Fourth-year UF College of Medicine student Candace Glenn knew she wanted to be a doctor before visiting northern Uganda and southern Sudan in 2007.
But her experiences in Africa over the past four years opened her eyes to the specialty she wanted to pursue — dermatology.
The amount of need in Africa is so overwhelming, it can be hard to really change lives, Glenn said. Skin problems are rampant and although the conditions may seem minor to some, they cause a lot of misery for the people. Fortunately, many cases can be relieved fairly easily and inexpensively.
“I saw dermatology as a way I can make a really practical difference over there,” she said. “It increases the quality of their lives and restores pride in one of the only things they own—their bodies and skin.”
As graduation approaches, Glenn is hoping to match to a dermatology residency in the eastern U.S.
“It encompasses everything I like,” she said of the specialty. “I like the preventative aspects, the procedures, and the diversity of the patients and pathology.”
Growing up in the Orlando area, Glenn started a pre-medicine club in high school and majored in neuroscience at the University of Miami. She transferred to UF her junior year, after being accepted into the Junior Honors Medical Program.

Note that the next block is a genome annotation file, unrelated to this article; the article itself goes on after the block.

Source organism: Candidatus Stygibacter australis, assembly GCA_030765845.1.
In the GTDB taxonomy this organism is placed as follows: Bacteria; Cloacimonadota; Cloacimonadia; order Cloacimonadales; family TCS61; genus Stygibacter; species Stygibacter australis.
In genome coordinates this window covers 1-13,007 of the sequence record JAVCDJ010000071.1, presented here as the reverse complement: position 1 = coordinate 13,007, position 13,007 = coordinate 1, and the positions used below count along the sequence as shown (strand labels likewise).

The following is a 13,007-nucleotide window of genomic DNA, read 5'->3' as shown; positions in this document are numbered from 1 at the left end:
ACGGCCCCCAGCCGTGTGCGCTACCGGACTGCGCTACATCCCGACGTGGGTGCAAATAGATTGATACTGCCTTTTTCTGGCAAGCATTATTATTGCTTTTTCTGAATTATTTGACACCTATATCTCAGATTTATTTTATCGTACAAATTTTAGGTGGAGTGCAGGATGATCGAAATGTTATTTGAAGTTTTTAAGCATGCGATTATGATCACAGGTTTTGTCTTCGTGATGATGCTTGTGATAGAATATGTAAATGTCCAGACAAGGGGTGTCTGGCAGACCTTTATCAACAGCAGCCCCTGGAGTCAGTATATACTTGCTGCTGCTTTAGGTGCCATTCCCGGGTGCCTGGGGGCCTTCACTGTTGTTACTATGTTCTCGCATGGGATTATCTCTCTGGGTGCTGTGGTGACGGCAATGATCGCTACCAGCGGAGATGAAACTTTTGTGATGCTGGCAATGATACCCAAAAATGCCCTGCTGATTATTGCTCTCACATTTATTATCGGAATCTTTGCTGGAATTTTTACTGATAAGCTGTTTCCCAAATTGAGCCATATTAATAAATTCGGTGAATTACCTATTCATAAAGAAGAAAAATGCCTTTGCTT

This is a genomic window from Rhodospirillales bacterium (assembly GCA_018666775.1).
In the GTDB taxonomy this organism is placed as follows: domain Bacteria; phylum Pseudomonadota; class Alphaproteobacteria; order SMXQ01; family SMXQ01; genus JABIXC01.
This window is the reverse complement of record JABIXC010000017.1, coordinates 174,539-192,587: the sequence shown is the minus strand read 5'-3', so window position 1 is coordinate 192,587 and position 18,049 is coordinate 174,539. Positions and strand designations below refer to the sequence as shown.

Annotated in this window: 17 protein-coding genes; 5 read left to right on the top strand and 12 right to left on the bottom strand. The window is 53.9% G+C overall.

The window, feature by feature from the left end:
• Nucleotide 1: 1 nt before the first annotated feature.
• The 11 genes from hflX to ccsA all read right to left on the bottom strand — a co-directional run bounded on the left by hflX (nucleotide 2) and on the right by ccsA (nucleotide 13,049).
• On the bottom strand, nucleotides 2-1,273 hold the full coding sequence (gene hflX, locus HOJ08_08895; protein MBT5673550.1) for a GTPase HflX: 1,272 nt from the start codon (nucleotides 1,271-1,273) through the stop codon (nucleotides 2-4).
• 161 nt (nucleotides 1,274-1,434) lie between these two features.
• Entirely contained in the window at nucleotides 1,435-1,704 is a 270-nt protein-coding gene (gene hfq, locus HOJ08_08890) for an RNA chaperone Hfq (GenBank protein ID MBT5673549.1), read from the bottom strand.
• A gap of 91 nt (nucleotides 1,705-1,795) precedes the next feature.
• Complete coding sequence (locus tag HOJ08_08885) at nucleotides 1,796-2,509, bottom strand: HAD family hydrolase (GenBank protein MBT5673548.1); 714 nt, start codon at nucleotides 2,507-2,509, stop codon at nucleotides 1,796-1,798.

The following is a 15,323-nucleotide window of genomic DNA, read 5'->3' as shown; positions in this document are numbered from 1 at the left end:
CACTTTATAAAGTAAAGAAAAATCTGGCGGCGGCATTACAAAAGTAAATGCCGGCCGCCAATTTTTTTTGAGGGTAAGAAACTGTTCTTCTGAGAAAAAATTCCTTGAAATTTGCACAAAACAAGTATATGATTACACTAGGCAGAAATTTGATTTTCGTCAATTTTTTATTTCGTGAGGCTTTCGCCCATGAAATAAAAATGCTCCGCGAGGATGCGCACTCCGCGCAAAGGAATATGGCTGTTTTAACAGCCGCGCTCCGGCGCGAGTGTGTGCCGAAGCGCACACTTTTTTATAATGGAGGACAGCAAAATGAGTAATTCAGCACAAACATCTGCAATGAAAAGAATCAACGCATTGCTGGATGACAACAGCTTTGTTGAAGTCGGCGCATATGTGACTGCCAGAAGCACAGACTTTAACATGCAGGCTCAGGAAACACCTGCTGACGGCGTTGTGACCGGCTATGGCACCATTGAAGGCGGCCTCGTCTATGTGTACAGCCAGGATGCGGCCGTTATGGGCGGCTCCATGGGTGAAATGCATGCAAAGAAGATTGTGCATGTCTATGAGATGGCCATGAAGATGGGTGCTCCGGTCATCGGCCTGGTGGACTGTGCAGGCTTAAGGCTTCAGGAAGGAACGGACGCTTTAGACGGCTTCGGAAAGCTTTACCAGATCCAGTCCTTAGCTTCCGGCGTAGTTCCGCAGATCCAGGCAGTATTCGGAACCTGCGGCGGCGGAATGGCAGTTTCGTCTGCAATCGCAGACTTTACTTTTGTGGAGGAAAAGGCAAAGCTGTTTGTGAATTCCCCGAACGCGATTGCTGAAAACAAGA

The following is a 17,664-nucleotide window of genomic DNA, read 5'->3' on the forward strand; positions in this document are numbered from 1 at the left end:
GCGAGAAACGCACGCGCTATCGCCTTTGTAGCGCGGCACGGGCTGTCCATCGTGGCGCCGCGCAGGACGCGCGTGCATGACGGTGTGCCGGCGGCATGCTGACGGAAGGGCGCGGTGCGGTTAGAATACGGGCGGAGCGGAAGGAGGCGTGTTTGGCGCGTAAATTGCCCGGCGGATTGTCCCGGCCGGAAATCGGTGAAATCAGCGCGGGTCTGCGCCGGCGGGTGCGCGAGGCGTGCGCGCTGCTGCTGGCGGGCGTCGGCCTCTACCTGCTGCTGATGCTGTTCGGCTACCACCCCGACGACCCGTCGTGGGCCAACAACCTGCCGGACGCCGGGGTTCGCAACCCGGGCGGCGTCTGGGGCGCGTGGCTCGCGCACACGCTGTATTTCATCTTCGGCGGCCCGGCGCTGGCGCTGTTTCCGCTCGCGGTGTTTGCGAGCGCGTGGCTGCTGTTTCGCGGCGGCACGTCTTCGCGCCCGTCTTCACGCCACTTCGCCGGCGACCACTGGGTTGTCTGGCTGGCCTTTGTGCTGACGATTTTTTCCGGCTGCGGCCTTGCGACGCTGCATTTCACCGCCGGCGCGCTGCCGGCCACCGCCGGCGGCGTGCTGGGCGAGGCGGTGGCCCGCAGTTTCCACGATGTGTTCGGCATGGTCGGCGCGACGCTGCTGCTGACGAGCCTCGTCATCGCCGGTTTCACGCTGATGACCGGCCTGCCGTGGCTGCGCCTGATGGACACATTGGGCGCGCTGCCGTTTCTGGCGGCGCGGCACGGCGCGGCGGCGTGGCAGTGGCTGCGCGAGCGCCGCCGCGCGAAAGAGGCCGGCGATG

The summer before starting her junior year at UF, she visited northern Uganda and southern Sudan for a little over a month with a group from Miami. They worked with an orphanage there, bringing them clothes and medical supplies.
“When I was over there, I kind of just fell in love but saw a lot of need,” Glenn said. “I returned home and immediately thought of going back.”
Malaria was a big problem there, exacerbated by limited housing and medical resources. Glenn coordinated several fundraisers that raised money to fund the construction of buildings to house the orphans and a small medical clinic.
In December 2007, Glenn returned to Africa to help with the construction of the buildings. She partnered with other aid organizations to staff the new clinic and find sponsors for the orphans.
In April, Glenn will return to Africa for a month, working with hospitals and bringing supplies to orphanages in Uganda and Tanzania.
Four years of medical school have also exposed her to other areas of medicine, like research.
“As I progressed throughout each year in medical school, I am thankful for being exposed to so many exciting things that helped cultivate ideas for my future life and career,” Glenn said. “You learn about all the areas available to you and have the opportunity to find your individual passions within them.”
One of her mentors is a dermatologist and UF assistant professor of medicine Christina L. Mitchell, M.D., who helped her start the dermatology interest group for students.
“She’s just so energetic and very passionate about what she does,” Glenn said. “Seeing her work with her patients was one of the things that made me decide to do dermatology and hope to become the type of physician she is.”
Engaged to UF otolaryngology resident Armon Jadidian, Glenn plans to practice in the U.S. but always wants to be able to carve out a few weeks a year for international work.
“Medicine opens so many doors and touches so many lives,” she said.